Florida boasts unique history. And Saint Augustine’s Castillo de San Marcos reflects much of the originally Spanish colony’s uniqueness. It is the oldest masonry fort in the continental United States. It has witnessed centuries of political and cultural conflict. And it was built with a rare seashell-limestone that can alternately absorb and deflect cannonballs.
Founded in 1565, Saint Augustine is the oldest European settlement in America. For more than a century, it relied on wooden forts to shield it from military, pirate, and native attacks. But they tended to burn down, rot away, or collapse in storms.
After a pirate attack in 1668 and the too-close-for-comfort British founding of Charleston in 1670, the colonials petitioned Spain’s Queen Regent Mariana for funds to build a sturdier stone structure. She agreed.
Construction began in 1672 and finished in 1695. Castillo de San Marcos is the largest Spanish fortress ever built in North America and has a distinctive shape. Its square base features four arrow-shaped bastions that jut from its corners, enabling a 360-degree view and creating a powerful platform from which to mount an artillery defense.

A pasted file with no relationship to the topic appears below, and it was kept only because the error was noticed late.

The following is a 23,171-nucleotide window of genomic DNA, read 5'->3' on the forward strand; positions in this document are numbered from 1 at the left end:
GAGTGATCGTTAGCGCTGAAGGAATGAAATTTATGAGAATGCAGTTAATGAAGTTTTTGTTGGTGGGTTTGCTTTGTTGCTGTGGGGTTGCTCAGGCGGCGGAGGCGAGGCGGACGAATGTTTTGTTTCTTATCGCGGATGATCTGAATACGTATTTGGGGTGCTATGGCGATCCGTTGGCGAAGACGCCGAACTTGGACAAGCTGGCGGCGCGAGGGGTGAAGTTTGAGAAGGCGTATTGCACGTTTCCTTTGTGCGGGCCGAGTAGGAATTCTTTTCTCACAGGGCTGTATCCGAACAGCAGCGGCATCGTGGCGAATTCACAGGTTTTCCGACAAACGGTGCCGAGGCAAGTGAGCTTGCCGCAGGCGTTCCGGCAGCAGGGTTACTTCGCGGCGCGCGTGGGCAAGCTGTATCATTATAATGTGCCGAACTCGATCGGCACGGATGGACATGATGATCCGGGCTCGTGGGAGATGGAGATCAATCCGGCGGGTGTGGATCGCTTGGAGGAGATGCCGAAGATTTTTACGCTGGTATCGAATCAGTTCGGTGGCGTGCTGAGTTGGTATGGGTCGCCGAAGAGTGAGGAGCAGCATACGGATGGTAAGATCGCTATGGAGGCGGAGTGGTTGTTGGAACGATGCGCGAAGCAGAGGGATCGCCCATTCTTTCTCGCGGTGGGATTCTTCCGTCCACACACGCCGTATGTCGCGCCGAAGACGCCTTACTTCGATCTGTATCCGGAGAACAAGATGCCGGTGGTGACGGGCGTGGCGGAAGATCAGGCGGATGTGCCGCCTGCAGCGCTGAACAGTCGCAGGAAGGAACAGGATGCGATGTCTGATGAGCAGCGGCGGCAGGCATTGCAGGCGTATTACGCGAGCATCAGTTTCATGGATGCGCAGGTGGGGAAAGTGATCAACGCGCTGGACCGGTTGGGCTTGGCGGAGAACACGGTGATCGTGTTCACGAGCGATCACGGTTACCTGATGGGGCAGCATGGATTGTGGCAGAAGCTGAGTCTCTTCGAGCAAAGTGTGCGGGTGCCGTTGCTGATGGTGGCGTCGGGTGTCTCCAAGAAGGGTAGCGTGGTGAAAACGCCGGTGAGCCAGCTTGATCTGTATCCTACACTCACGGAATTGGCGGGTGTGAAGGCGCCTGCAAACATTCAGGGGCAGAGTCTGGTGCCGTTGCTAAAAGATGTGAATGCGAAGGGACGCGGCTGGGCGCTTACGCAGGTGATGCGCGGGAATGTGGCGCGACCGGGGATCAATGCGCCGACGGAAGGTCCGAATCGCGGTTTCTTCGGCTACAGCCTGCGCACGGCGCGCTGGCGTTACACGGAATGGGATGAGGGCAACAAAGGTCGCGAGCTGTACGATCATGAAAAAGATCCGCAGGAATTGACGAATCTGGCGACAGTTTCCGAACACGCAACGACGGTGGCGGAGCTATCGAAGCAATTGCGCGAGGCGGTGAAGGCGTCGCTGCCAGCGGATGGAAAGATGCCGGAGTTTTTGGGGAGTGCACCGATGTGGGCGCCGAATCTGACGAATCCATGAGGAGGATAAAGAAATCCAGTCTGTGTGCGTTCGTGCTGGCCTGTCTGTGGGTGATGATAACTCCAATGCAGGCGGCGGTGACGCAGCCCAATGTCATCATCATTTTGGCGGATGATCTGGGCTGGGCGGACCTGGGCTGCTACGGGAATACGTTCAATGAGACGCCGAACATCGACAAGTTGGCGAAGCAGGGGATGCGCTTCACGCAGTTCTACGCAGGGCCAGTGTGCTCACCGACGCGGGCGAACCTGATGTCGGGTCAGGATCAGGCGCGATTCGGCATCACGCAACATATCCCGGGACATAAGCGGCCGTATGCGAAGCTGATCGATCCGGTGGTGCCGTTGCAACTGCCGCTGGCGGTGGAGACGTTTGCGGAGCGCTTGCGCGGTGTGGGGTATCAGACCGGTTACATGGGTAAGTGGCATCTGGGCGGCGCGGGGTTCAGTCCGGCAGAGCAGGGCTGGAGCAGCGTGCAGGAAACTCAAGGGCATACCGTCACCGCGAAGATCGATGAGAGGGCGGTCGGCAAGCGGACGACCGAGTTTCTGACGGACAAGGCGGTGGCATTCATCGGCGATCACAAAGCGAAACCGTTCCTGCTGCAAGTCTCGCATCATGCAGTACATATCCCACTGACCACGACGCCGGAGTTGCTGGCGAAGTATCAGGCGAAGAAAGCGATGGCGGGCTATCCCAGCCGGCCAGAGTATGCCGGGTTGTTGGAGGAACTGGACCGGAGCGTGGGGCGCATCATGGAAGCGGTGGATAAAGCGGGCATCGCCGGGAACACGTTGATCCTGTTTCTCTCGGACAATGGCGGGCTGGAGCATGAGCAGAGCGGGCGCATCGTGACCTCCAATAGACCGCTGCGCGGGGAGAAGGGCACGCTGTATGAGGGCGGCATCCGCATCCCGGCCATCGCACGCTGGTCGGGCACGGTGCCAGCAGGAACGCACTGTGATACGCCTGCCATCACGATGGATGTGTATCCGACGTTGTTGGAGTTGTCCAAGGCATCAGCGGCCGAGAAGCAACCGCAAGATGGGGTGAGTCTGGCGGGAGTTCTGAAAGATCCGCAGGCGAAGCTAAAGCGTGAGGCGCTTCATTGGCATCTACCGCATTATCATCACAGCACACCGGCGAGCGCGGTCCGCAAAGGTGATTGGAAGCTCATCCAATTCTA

But even more distinctive is the limestone used to build the Castillo’s walls, which average 12 feet thick. The Spanish called the stone coquina, which is the word for a type of shellfish. It is a sedimentary rock that forms when calcium carbonate binds together seashell fragments. Laborers mined it from nearby Anastasia Island, transported it by barge to St. Augustine, and used it to build the Castillo. The stone is highly porous, which makes it exceptionally resilient.
Today the Castillo is a National Monument maintained by the U.S. National Park Service. Visitors cross a drawbridge to enter via a sally port. The upper gun deck still holds cannons and offers spectacular views all around. To the east is the mouth of the inlet to the Atlantic Ocean. To the south is the Bridge of Lions and a marina. To the west sits Old Town, with its soaring architectural spires. To the north are the Matanzas River and an estuary. The sea breeze blows, and there’s no bad view.
On the lower level, you can explore the soldiers’ quarters, with wooden beds, tables, and benches.
You can also see the storage rooms that held ammunition, gunpowder, tools, and foodstuffs.
And there are lots of displays teaching the history of the Castillo, Saint Augustine, and Florida.
18th-Century War, Diplomacy, and a Romantic Triangle